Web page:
Ransomware goes open source causing havoc and what you can do about it

Learn what you can do to tackle ransomware and protect your business from this threat.  A recent story about an open source ransomware kit illustrates the reach of malware.  Here I cover the 'Magic' crime kit and tips on how you can protect your business from this menance.

Ransomware is everywhere, not only hurting consumers but businesses are getting hit hard as well. In the UK according to a recent report, ransomware is responsible for 42% of UK security breaches in 2015. This isn't that surprising, businesses aren’t immune to these threats.

The level of sophistication with ransomware varies with CryptoWall, TeslaCrypt, some of the big hitters in the ‘business’.  Then you have more homemade solutions, reusing code or kits, from wherever they can be obtained.

Ransomware kit released for research purposes goes horrible wrong 

Utku Sen, a Turkish security researcher, released an open source ransomware kit, EDA2, on GitHub. He was hoping it would be “suitable for education and attack simulation for companies” and used for good.

However this wasn’t just a few lines of code, EDA2 came with actual code including instructions on how to customize it.  Also included was an admin panel to set up a command and control server (C&C).  This is where all the encryption keys were sent, making it a complete crime kit.

What was meant as an educational tool became known as ‘Magic’ ransomware.  This was used by criminals, infecting PCs and holding data for ransom. Ultimately Utku Sen withdraw EDA2, acknowledging it’s failure and apologising.  This wasn’t going to help the people with infected computers already.

EDA2 MAGIC Ransomware

The plot thickened when Utku Sen himself was blackmailed, if he withdrew his other ransomware education project, hidden-tear also on Github, the ransomware operator would provide the Magic encryption keys, so victims could get their data back for free

“After further discussions, the blackmail attempt turned into full-on negotiations, but Utku Sen and the ransomware operator have come to an agreement. Utku will take down the Hidden Tear repository in three days while the author of the Magic ransomware will provide all the encryption keys for free for the next 15 days.”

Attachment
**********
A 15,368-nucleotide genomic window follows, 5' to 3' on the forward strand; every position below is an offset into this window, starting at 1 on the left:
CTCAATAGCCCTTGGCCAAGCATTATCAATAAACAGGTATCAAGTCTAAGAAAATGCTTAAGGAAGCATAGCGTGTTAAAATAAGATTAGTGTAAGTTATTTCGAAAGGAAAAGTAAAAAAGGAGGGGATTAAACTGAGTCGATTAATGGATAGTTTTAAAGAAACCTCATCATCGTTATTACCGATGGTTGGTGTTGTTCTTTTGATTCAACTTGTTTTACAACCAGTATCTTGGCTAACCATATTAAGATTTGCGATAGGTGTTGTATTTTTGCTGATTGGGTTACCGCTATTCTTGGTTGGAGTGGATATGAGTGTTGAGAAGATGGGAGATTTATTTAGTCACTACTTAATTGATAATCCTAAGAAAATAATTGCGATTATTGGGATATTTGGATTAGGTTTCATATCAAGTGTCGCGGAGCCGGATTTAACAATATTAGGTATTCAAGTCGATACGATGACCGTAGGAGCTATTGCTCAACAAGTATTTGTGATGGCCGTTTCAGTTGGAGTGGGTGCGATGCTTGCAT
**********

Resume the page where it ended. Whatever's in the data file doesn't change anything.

So a happy ending of sorts but one that illustrates the toxicity of this threat and how pernicious these attacks are.

How to combat ransomware in your business

If as a business you haven’t been attacked, well done.  More than likely though, most business will get hit sooner or later. As an IT Pro, there are certain steps you can take to help mitigate ransomware, which I have outlined below:

  • User education – inform your staff with tail-tale signs to look out for, with web drive by downloads and email attachments being the main distributors.​
  • Patch everything – ransomware can come in via Exploit Kits which will take advantage of any vulnerable software, think Java, Adobe Flash Player or Reader, as well as Office, Windows etc.
  • Remote access – don’t ignore remote workers! Anyone beyond the protection of the corporate network is at risk. Using cloud file syncing like OneDrive for Business is a risk.  For example, files can be encrypted from staff members infected home PC.  Then these get synched up the cloud, destroying work documents in the process (you can disable off domain syncing to avoid this threat).
  • Supplement security with tools like Microsoft Enhanced Mitigation Experience Toolkit (EMET).  Also keep an eye on emerging tools like Malwarebytes Anti-Ransomware along with any perimeter security that might help.
  • Early detection systems  - there are some systems that will help you detect as certain files types get written to file servers.   Picking up known extensions that could signify the start of a ransomware attack.  This would then send out an alert. This won't always help, for example when filenames and extensions are randomly used. File Server Resource Manager in Windows Server is one option for this.
  • Read those AV notifications and reports – There are clues even in the threats that are intercepted & removed that may reveal certain patterns like staff opening attachments they shouldn't be.
  • Backups - these are you last line of defence from ransomware, so ​they should be treated with the respect they deserve.  Tested, off-site, disconnected from your day to day systems.
  • Protect admin accounts - If one of your admin accounts is compromised, it could cause a lot more havoc, with all the rights the account has.  'Just in time administration' allows you to have the rights you need when you need them but not all the time.  Azure AD Privileged Identity Management is one option that can help with this.
  • Harden where executable content can run from - Software restriction policies can be used to make it harder for ransomware to launch.  See here this article for gudiance on this - How to protect from CryptoWall.

Ransomware is a menace and evolving rapidly, you can reduce the likelihood of the damage they can inflict on a business by following some of the steps I have outlined above.